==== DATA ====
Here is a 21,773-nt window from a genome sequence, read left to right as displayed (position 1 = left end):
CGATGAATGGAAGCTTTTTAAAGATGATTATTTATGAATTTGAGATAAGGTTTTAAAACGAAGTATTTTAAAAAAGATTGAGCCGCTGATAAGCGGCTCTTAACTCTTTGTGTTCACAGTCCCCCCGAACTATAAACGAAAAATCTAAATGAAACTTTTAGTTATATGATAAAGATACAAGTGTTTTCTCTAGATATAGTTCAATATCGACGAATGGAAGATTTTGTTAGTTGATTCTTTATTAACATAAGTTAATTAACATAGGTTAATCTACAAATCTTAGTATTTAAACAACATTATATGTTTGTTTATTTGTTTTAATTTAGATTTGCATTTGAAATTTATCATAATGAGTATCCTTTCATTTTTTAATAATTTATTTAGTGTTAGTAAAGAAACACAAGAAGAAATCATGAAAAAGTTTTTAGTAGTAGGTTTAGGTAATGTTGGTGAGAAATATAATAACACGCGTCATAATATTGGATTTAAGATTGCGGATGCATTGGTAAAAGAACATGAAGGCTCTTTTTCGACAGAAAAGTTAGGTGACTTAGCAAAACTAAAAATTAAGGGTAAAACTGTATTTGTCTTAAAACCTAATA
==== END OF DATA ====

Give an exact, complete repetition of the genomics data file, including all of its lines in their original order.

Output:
Here is a 21,773-nt window from a genome sequence, read left to right as displayed (position 1 = left end):
CGATGAATGGAAGCTTTTTAAAGATGATTATTTATGAATTTGAGATAAGGTTTTAAAACGAAGTATTTTAAAAAAGATTGAGCCGCTGATAAGCGGCTCTTAACTCTTTGTGTTCACAGTCCCCCCGAACTATAAACGAAAAATCTAAATGAAACTTTTAGTTATATGATAAAGATACAAGTGTTTTCTCTAGATATAGTTCAATATCGACGAATGGAAGATTTTGTTAGTTGATTCTTTATTAACATAAGTTAATTAACATAGGTTAATCTACAAATCTTAGTATTTAAACAACATTATATGTTTGTTTATTTGTTTTAATTTAGATTTGCATTTGAAATTTATCATAATGAGTATCCTTTCATTTTTTAATAATTTATTTAGTGTTAGTAAAGAAACACAAGAAGAAATCATGAAAAAGTTTTTAGTAGTAGGTTTAGGTAATGTTGGTGAGAAATATAATAACACGCGTCATAATATTGGATTTAAGATTGCGGATGCATTGGTAAAAGAACATGAAGGCTCTTTTTCGACAGAAAAGTTAGGTGACTTAGCAAAACTAAAAATTAAGGGTAAAACTGTATTTGTCTTAAAACCTAATA